“We hadn’t gotten any fumbles out in, I don’t know, however many games it was,” Belichick explained during his post-game press conference. “We went back and looked at a lot of things and tried to address it. We were losing the ball as well, so we just tried to address things as a team. I think we’ve done a better job of coaching. The assistant coaches and myself, I think we’ve all done a better job of coaching it.”
To no surprise, he also gave credit to his players.
“I think the players understand what we’re trying to do,” Belichick said. “There’s much more evidence of them doing what we’re asking them to do, and they’re having better results. If we had probably coached it better at the beginning, we might’ve had better results in the beginning. I don’t know.”
The 69-year-old coach also discussed how the coaches teach players specific moves to gain or prevent extra yards— another testament to New England’s detail-oriented approach.
As for the results?
The numbers speak for themselves.
From Week 1-6, the Patriots fumbled eight times compared to only three for their opponents. Since Week 7, however, they’ve recorded just three, with their opponents putting the ball on the ground a whopping 10 times.
Clearly, Belichick and his staff drove home the point about the importance of securing the ball on offense and taking advantage of opportunities to steal possessions on defense. And with New England sitting at 8-4 and looking capable of winning a championship with a first-year quarterback, it’s time for voters to give the greatest coach of all time his due.
Belichick should also be the top candidate for the NFL Executive of the Year Award
Not only should Belichick earn Coach of the Year honors, but he should also earn Executive of the Year honors.
After making some truly terrible decisions in the draft — including taking Sony Michel over Nick Chubb and selecting N’Keal Harry instead of Deebo Samuel — the highest-paid coach in American sports helped himself out by having an A+ offseason as a general manager.
Belichick, a notoriously value-driven roster builder, went in the opposite direction this spring. Instead of taking the bargain approach to free agency, he spent a record-setting amount of Robert Kraft’s money to fortify a roster that clearly needed an infusion of talent. And while Nelson Agholor and Jonnu Smith haven’t justified their pricey contracts yet, it’s clear the Patriots invested wisely on Matthew Judon (team-high 11.5 sacks), Kendrick Bourne (team-high 623 receiving yards), and Hunter Henry (team-high seven touchdown receptions).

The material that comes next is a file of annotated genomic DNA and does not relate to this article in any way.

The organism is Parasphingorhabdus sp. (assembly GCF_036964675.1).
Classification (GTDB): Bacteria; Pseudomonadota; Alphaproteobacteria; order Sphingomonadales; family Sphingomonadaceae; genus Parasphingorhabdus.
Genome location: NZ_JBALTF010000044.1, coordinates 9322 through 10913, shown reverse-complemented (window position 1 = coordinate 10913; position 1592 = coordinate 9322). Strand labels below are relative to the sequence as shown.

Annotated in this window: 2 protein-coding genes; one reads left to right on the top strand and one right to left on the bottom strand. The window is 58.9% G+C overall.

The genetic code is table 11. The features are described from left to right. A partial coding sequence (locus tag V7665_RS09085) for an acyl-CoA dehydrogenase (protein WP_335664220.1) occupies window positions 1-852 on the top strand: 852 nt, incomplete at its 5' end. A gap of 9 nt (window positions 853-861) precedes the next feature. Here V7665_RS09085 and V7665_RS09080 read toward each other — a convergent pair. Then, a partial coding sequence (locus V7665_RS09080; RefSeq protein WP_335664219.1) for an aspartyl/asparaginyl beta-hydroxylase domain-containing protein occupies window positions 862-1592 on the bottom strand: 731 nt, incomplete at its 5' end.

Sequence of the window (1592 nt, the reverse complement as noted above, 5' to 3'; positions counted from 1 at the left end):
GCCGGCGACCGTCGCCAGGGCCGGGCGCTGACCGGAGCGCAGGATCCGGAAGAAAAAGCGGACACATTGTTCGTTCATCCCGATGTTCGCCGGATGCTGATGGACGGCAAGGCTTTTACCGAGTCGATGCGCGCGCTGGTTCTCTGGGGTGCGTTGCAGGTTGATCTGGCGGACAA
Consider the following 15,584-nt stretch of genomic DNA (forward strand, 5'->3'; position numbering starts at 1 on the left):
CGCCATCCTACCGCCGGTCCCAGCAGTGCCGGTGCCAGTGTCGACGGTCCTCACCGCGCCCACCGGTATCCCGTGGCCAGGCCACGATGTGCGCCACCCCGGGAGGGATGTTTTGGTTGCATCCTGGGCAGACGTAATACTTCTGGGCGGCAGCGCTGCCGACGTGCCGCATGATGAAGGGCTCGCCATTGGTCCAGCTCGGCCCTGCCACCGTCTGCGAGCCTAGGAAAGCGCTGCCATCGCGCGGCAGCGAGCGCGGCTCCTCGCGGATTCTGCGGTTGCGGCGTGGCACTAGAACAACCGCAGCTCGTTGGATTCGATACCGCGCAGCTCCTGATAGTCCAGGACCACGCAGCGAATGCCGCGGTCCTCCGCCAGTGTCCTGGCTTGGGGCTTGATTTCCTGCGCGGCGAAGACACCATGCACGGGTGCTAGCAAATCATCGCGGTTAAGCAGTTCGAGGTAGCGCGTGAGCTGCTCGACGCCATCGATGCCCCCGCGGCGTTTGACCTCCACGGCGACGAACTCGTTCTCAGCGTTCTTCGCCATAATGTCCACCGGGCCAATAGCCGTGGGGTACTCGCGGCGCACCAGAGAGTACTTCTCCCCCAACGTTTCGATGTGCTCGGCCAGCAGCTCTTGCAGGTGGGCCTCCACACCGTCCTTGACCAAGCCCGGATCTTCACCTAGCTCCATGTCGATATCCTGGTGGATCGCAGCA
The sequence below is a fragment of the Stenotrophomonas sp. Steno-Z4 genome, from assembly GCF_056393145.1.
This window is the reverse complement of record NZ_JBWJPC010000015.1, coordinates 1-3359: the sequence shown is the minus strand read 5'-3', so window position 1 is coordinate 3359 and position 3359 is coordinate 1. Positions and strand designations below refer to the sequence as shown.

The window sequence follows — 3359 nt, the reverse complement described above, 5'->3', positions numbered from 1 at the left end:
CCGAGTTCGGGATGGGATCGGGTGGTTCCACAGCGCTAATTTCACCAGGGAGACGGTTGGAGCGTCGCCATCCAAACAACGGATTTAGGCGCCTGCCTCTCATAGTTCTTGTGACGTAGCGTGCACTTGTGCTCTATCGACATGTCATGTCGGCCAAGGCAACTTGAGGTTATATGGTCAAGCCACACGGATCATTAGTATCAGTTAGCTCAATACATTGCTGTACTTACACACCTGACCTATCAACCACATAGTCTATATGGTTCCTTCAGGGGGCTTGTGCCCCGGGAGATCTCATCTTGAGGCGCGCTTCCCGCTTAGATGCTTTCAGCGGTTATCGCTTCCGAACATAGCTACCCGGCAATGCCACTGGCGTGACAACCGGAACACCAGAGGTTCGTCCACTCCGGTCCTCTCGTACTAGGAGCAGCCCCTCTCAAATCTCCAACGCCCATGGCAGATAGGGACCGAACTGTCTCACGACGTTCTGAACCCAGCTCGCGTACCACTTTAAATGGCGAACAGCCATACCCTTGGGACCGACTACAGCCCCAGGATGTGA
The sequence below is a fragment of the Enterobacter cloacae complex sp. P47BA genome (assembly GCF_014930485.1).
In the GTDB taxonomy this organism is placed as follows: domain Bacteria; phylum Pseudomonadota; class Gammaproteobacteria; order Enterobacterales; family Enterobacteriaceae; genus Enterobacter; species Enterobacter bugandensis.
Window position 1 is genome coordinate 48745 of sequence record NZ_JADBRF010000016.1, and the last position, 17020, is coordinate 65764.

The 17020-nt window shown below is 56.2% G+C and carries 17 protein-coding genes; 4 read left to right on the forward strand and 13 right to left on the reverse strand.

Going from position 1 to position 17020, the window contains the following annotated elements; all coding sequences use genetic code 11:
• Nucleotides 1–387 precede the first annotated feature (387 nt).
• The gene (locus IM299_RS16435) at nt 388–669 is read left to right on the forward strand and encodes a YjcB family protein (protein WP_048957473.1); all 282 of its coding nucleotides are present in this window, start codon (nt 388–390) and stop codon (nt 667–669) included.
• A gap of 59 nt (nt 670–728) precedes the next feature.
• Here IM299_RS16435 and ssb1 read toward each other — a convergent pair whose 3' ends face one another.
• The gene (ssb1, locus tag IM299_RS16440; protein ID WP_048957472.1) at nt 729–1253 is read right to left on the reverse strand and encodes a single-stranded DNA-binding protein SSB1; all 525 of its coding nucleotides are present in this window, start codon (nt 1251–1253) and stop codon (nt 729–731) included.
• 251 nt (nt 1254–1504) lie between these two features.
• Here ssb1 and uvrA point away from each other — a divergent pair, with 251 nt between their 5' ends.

But the reason New England fans have so much hope about the future doesn’t have to do with that expensive haul of free agents.
Rather, their optimism stems from a 2021 draft class that carries special potential.
Mac Jones clearly has the command, intelligence, accuracy, and toughness needed to be the true heir to Tom Brady. Christian Barmore’s week-to-week growth has totally transformed the Patriots’ veteran-laden defense. And fourth-rounder Rhamondre Stevenson has quickly eaten into talented third-year running back Damien Harris’ snaps by showcasing an uncanny combination of strength, balance, and agility.
Needless to say, it’s a good time to be Bill Belichick.
And if the legendary coach continues to pile up wins, he should be able to add a few individual accolades to his resume in the coming months.
Of course, that won’t matter to him if his team falls short of winning the Lombardi Trophy.
All statistics courtesy of Pro Football Reference.